When I finally got through all the reading and sorting and experimenting with my diet — my maximum sugar-carb number is 40/day, my maximum total carb number is 190 grams, and I eat between 90 and 110 grams of fiber every day (mixed between soluble and insoluble fiber, but mostly soluble — more on that later.)
It’s almost impossible to eat real food and not get a few grams of sugar-carbs. That doesn’t mean I’m adding sugar to my coffee — it just means that tomatoes and carrots and onions and corn have a lot of natural sugar in them. Milk products have lactose — which is a sugar-carb. ALL my sugar-carbs are coming from whole foods that are naturally sweet.
And the fiber is not there to promote regularity. (though it pretty much takes care of any potential problem as a side-affect.) The purpose of the fiber is to SLOW DOWN the digestion process that converts food into useable energy (sugar). Soluble fiber (like the middle of a green pea) keeps dietary sugars from hitting your bloodstream too fast. And insoluble fiber (like the outside “skin” of the green pea) speeds the digestive track so that foods are flushed out of your system before that slowed conversion can effect your blood sugar.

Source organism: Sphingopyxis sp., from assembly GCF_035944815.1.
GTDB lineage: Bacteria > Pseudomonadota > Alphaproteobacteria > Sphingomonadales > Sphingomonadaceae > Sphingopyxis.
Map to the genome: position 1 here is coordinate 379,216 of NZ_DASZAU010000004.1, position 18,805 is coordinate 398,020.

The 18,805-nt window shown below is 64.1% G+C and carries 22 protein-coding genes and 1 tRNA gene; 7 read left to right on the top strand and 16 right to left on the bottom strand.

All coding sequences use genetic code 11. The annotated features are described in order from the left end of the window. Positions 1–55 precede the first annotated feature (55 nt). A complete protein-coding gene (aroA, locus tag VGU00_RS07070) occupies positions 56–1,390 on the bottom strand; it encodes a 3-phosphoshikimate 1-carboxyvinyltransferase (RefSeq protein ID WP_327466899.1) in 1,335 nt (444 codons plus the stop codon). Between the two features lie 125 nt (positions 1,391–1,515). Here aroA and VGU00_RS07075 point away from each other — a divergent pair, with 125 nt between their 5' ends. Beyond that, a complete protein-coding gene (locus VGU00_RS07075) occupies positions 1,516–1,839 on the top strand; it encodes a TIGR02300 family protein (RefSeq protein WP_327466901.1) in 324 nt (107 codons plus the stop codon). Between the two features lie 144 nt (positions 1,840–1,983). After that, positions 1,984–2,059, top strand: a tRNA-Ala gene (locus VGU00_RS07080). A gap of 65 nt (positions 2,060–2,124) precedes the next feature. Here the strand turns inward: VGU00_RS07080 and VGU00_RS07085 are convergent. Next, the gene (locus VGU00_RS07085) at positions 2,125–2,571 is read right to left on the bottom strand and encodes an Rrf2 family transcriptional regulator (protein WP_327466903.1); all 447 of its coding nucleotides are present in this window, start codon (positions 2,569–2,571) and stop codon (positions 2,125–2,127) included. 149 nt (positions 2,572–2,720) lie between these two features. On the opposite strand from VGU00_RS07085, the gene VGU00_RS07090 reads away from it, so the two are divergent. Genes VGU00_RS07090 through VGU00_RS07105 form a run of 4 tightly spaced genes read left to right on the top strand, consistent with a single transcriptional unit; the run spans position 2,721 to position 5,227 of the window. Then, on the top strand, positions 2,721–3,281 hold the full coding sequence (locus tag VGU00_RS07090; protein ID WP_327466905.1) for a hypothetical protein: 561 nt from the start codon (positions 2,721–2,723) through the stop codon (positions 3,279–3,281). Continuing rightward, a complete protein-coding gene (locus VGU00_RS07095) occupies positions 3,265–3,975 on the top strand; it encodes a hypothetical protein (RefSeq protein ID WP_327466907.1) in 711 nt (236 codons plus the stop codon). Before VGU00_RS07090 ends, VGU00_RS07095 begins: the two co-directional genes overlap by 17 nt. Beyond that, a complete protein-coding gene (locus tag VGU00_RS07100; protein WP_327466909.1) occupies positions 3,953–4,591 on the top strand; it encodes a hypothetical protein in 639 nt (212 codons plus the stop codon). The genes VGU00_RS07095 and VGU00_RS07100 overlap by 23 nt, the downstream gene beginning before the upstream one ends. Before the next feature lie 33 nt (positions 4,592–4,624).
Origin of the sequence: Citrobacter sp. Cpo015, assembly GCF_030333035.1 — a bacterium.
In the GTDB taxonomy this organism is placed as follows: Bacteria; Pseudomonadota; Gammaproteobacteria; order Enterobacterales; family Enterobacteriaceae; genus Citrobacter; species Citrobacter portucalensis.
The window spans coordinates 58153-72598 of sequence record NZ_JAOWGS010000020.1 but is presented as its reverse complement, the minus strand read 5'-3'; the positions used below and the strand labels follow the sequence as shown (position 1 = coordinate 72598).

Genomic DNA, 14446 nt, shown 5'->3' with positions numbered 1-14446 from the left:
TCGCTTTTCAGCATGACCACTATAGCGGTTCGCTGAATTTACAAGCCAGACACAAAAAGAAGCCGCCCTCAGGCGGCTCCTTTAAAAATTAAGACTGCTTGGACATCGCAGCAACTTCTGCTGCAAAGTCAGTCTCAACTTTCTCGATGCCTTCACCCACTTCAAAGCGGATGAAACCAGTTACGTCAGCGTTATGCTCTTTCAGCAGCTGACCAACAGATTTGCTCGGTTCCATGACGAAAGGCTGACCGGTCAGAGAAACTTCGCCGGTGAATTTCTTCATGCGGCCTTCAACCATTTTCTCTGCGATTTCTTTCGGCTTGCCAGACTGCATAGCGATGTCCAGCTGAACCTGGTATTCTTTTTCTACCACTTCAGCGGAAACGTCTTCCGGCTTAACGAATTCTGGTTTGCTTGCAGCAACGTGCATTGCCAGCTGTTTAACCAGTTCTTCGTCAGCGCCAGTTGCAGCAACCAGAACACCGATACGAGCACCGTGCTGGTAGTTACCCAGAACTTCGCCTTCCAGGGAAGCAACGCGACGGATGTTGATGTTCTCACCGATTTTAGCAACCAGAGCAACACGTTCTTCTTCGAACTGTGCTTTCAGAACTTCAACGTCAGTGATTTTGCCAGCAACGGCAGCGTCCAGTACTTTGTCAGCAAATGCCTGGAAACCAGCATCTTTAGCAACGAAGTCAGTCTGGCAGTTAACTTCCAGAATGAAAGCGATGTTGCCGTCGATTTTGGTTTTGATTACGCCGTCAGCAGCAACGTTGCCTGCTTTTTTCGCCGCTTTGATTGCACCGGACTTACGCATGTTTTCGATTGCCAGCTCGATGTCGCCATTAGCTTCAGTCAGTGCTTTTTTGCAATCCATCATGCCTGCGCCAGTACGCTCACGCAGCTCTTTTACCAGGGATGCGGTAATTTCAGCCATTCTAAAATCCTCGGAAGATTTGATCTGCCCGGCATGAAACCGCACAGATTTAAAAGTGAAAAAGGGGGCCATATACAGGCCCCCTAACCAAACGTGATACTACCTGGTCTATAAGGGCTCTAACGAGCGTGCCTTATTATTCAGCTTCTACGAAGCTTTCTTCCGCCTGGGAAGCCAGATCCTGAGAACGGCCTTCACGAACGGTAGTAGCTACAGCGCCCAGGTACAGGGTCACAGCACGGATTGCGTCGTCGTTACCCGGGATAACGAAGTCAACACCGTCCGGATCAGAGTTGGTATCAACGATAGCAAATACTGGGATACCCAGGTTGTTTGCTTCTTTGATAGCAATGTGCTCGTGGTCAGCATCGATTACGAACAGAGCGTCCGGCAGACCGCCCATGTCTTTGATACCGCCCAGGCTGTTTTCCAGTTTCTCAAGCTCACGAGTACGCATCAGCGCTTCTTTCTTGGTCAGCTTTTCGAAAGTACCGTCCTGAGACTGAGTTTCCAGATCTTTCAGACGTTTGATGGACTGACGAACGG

I didn’t hit that high fiber number overnight. Every 2 weeks for 3 months I increased my daily number by 10 grams.
DO NOT MAKE A CHANGE OF MORE THAN 10G/DAY.
I promise you will regret it.
I also added a daily dose of probiotic to my diet. Because it is unanimously seen as a good idea.
But again, don’t add too much at a time.
You’ll regret that, too.
I speak from experience.
But as far as I can tell — nobody out there is saying all this to people who have been diagnosed with Type-2 Diabetes. At least nobody said it to me.